Coming off of Hereditary (2018), which was one of the most intensely frightening, unsettling films I’ve ever seen, Ari Aster’s second feature Midsommar, for me, failed to live up to the terrifying atmosphere and rich drama of Hereditary. I respect it a lot as a film, but nothing about it really struck me, despite the overwhelmingly disturbing violence. The way he, similar to Hereditary, sets up and gives clues about what’s to come is clever, and the movie is really ambitious; its cinematography is probably some of the best I’ve ever seen. What keeps this from being better is how frustrating a lot of the other aspects are. The first act was probably the tightest in terms of how much it sets up, but the second act is way too meandering and there’s a lot of stuff there that feels purposeless, whether that’s meaninglessly weird or kind of just there. So much time just dwells on the cult doing things that don’t end up being significant, and somehow I ended up getting pretty bored before the last act.
With Hereditary, I felt like the shock stuff drove home the story it was telling, but with this, all the shock value content save for maybe a few kills felt excessive. It crossed the line between slow-burn and boring and definitely felt its length. There was a lot of surface level setup and payoff in terms of plot details but I didn’t feel like much of it connected to the themes this was trying to convey. It felt too violent and not violent enough somehow because the downtime between the intense gruesome moments wasn’t all too interesting. And as I said earlier, the shock value felt like it was there solely to be shocking and to evoke a reaction, rather than further the story.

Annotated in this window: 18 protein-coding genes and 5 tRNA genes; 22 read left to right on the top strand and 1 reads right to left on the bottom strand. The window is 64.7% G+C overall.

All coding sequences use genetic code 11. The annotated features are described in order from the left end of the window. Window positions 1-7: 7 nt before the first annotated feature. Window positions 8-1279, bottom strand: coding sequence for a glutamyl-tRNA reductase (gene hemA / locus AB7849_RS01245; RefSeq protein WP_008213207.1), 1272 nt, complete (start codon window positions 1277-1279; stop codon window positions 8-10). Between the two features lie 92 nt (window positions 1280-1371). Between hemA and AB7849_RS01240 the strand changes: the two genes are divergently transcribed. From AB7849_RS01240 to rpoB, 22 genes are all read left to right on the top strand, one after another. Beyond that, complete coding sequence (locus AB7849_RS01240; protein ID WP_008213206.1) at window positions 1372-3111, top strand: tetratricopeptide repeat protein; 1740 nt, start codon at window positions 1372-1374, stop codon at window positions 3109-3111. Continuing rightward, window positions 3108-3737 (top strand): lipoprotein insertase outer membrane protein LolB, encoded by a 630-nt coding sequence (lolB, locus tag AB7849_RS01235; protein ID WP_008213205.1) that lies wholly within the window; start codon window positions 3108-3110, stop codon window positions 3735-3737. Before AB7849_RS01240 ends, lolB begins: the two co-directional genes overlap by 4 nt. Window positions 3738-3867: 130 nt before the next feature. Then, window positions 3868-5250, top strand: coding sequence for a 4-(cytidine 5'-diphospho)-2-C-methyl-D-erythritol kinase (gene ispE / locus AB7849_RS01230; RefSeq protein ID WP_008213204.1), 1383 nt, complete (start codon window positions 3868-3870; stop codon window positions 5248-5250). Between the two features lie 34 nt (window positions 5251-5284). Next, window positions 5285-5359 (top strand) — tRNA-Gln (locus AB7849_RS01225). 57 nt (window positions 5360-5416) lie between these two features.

Florence Pugh’s performance is undeniably amazing, but the pacing is too scattered to be effective.Aster was able to tell an incredibly satisfying, entertaining story on the surface in Hereditary, but it was one that you could pick apart endlessly, that had many hidden meanings and themes layered throughout. Here, I feel that that’s a lot less effective, and while it’s similarly thematically dense, on the surface, it’s a lot less interesting.
Midsommar is a recommendation if only for Aster’s ambition and the gorgeous cinematography, but otherwise, it’s something of a mixed bag.